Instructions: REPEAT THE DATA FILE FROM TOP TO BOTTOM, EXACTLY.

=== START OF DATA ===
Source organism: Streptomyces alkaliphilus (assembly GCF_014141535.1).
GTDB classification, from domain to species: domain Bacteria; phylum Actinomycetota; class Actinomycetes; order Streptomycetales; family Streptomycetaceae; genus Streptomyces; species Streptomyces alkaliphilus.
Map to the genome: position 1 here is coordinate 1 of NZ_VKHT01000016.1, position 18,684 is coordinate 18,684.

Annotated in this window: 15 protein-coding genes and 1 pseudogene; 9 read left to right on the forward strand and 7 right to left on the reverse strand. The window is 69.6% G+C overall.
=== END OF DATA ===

Source organism: Streptomyces alkaliphilus (assembly GCF_014141535.1).
GTDB classification, from domain to species: domain Bacteria; phylum Actinomycetota; class Actinomycetes; order Streptomycetales; family Streptomycetaceae; genus Streptomyces; species Streptomyces alkaliphilus.
Map to the genome: position 1 here is coordinate 1 of NZ_VKHT01000016.1, position 18,684 is coordinate 18,684.

Annotated in this window: 15 protein-coding genes and 1 pseudogene; 9 read left to right on the forward strand and 7 right to left on the reverse strand. The window is 69.6% G+C overall.